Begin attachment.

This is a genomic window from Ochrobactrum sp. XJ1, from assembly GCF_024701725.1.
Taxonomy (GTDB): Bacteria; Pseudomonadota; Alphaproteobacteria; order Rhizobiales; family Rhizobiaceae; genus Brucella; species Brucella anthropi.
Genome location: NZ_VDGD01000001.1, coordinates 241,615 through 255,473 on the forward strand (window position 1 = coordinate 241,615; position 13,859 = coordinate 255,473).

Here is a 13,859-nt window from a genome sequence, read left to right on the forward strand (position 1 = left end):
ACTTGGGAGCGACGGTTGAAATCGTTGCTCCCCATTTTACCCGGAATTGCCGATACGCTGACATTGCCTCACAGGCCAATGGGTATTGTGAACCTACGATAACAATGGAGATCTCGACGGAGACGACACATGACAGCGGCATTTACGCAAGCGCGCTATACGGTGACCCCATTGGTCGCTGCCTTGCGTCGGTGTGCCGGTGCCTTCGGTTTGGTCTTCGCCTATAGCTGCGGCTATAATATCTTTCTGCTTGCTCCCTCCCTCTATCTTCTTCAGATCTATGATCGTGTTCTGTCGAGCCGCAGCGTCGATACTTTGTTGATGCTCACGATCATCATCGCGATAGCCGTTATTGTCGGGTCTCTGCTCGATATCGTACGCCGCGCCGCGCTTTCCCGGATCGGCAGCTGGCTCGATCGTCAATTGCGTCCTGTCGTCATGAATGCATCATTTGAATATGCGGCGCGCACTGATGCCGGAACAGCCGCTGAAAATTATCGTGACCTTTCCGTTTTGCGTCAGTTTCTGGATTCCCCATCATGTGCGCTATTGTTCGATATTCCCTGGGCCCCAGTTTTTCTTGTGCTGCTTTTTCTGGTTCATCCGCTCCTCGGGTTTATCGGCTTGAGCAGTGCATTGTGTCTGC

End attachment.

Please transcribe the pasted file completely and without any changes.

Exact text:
This is a genomic window from Ochrobactrum sp. XJ1, from assembly GCF_024701725.1.
Taxonomy (GTDB): Bacteria; Pseudomonadota; Alphaproteobacteria; order Rhizobiales; family Rhizobiaceae; genus Brucella; species Brucella anthropi.
Genome location: NZ_VDGD01000001.1, coordinates 241,615 through 255,473 on the forward strand (window position 1 = coordinate 241,615; position 13,859 = coordinate 255,473).

Here is a 13,859-nt window from a genome sequence, read left to right on the forward strand (position 1 = left end):
ACTTGGGAGCGACGGTTGAAATCGTTGCTCCCCATTTTACCCGGAATTGCCGATACGCTGACATTGCCTCACAGGCCAATGGGTATTGTGAACCTACGATAACAATGGAGATCTCGACGGAGACGACACATGACAGCGGCATTTACGCAAGCGCGCTATACGGTGACCCCATTGGTCGCTGCCTTGCGTCGGTGTGCCGGTGCCTTCGGTTTGGTCTTCGCCTATAGCTGCGGCTATAATATCTTTCTGCTTGCTCCCTCCCTCTATCTTCTTCAGATCTATGATCGTGTTCTGTCGAGCCGCAGCGTCGATACTTTGTTGATGCTCACGATCATCATCGCGATAGCCGTTATTGTCGGGTCTCTGCTCGATATCGTACGCCGCGCCGCGCTTTCCCGGATCGGCAGCTGGCTCGATCGTCAATTGCGTCCTGTCGTCATGAATGCATCATTTGAATATGCGGCGCGCACTGATGCCGGAACAGCCGCTGAAAATTATCGTGACCTTTCCGTTTTGCGTCAGTTTCTGGATTCCCCATCATGTGCGCTATTGTTCGATATTCCCTGGGCCCCAGTTTTTCTTGTGCTGCTTTTTCTGGTTCATCCGCTCCTCGGGTTTATCGGCTTGAGCAGTGCATTGTGTCTGC